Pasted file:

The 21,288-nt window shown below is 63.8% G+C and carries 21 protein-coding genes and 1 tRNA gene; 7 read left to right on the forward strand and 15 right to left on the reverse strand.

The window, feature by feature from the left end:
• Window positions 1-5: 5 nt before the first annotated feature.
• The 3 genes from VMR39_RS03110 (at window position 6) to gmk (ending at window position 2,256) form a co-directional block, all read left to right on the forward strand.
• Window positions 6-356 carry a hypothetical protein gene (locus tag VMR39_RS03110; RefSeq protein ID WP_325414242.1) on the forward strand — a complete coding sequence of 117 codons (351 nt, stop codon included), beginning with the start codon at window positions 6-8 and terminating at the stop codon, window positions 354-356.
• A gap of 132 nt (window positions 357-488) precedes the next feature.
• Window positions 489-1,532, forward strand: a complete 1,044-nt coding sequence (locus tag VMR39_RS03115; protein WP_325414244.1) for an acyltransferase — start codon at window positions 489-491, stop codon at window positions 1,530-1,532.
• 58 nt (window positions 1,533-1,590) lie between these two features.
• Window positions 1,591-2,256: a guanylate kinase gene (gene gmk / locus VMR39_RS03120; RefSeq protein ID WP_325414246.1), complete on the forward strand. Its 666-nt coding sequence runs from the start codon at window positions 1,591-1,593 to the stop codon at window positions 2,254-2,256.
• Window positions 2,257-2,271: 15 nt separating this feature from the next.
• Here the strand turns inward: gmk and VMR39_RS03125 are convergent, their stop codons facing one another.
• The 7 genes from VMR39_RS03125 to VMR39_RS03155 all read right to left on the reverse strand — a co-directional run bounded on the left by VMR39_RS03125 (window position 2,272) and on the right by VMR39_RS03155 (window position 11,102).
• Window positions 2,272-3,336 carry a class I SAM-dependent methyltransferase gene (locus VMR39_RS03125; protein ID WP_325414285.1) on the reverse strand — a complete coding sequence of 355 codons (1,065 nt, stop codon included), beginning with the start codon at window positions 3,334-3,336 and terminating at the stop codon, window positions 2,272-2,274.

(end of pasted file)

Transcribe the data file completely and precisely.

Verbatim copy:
The 21,288-nt window shown below is 63.8% G+C and carries 21 protein-coding genes and 1 tRNA gene; 7 read left to right on the forward strand and 15 right to left on the reverse strand.

The window, feature by feature from the left end:
• Window positions 1-5: 5 nt before the first annotated feature.
• The 3 genes from VMR39_RS03110 (at window position 6) to gmk (ending at window position 2,256) form a co-directional block, all read left to right on the forward strand.
• Window positions 6-356 carry a hypothetical protein gene (locus tag VMR39_RS03110; RefSeq protein ID WP_325414242.1) on the forward strand — a complete coding sequence of 117 codons (351 nt, stop codon included), beginning with the start codon at window positions 6-8 and terminating at the stop codon, window positions 354-356.
• A gap of 132 nt (window positions 357-488) precedes the next feature.
• Window positions 489-1,532, forward strand: a complete 1,044-nt coding sequence (locus tag VMR39_RS03115; protein WP_325414244.1) for an acyltransferase — start codon at window positions 489-491, stop codon at window positions 1,530-1,532.
• 58 nt (window positions 1,533-1,590) lie between these two features.
• Window positions 1,591-2,256: a guanylate kinase gene (gene gmk / locus VMR39_RS03120; RefSeq protein ID WP_325414246.1), complete on the forward strand. Its 666-nt coding sequence runs from the start codon at window positions 1,591-1,593 to the stop codon at window positions 2,254-2,256.
• Window positions 2,257-2,271: 15 nt separating this feature from the next.
• Here the strand turns inward: gmk and VMR39_RS03125 are convergent, their stop codons facing one another.
• The 7 genes from VMR39_RS03125 to VMR39_RS03155 all read right to left on the reverse strand — a co-directional run bounded on the left by VMR39_RS03125 (window position 2,272) and on the right by VMR39_RS03155 (window position 11,102).
• Window positions 2,272-3,336 carry a class I SAM-dependent methyltransferase gene (locus VMR39_RS03125; protein ID WP_325414285.1) on the reverse strand — a complete coding sequence of 355 codons (1,065 nt, stop codon included), beginning with the start codon at window positions 3,334-3,336 and terminating at the stop codon, window positions 2,272-2,274.